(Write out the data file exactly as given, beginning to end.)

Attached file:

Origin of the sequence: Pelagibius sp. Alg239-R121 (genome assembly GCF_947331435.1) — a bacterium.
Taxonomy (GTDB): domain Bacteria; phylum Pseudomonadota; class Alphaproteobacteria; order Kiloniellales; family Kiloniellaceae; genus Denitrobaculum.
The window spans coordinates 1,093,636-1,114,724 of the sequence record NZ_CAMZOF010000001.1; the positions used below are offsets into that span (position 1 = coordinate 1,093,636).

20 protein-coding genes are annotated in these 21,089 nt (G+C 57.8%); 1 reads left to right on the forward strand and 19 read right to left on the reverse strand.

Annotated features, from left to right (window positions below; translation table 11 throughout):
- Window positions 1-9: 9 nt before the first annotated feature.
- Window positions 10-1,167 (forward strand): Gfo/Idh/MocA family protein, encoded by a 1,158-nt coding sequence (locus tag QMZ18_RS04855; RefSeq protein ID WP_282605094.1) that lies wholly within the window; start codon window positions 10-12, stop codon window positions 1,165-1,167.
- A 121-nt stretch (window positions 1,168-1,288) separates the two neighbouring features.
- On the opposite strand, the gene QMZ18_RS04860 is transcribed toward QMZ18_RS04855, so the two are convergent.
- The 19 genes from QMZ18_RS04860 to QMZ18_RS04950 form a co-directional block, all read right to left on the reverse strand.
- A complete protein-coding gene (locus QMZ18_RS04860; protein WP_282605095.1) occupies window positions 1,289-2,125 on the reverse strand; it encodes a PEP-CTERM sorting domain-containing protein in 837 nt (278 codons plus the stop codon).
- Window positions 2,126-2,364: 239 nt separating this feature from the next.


Origin of the sequence: Pelagibius sp. Alg239-R121 (genome assembly GCF_947331435.1) — a bacterium.
Taxonomy (GTDB): domain Bacteria; phylum Pseudomonadota; class Alphaproteobacteria; order Kiloniellales; family Kiloniellaceae; genus Denitrobaculum.
The window spans coordinates 1,093,636-1,114,724 of the sequence record NZ_CAMZOF010000001.1; the positions used below are offsets into that span (position 1 = coordinate 1,093,636).

20 protein-coding genes are annotated in these 21,089 nt (G+C 57.8%); 1 reads left to right on the forward strand and 19 read right to left on the reverse strand.

Annotated features, from left to right (window positions below; translation table 11 throughout):
- Window positions 1-9: 9 nt before the first annotated feature.
- Window positions 10-1,167 (forward strand): Gfo/Idh/MocA family protein, encoded by a 1,158-nt coding sequence (locus tag QMZ18_RS04855; RefSeq protein ID WP_282605094.1) that lies wholly within the window; start codon window positions 10-12, stop codon window positions 1,165-1,167.
- A 121-nt stretch (window positions 1,168-1,288) separates the two neighbouring features.
- On the opposite strand, the gene QMZ18_RS04860 is transcribed toward QMZ18_RS04855, so the two are convergent.
- The 19 genes from QMZ18_RS04860 to QMZ18_RS04950 form a co-directional block, all read right to left on the reverse strand.
- A complete protein-coding gene (locus QMZ18_RS04860; protein WP_282605095.1) occupies window positions 1,289-2,125 on the reverse strand; it encodes a PEP-CTERM sorting domain-containing protein in 837 nt (278 codons plus the stop codon).
- Window positions 2,126-2,364: 239 nt separating this feature from the next.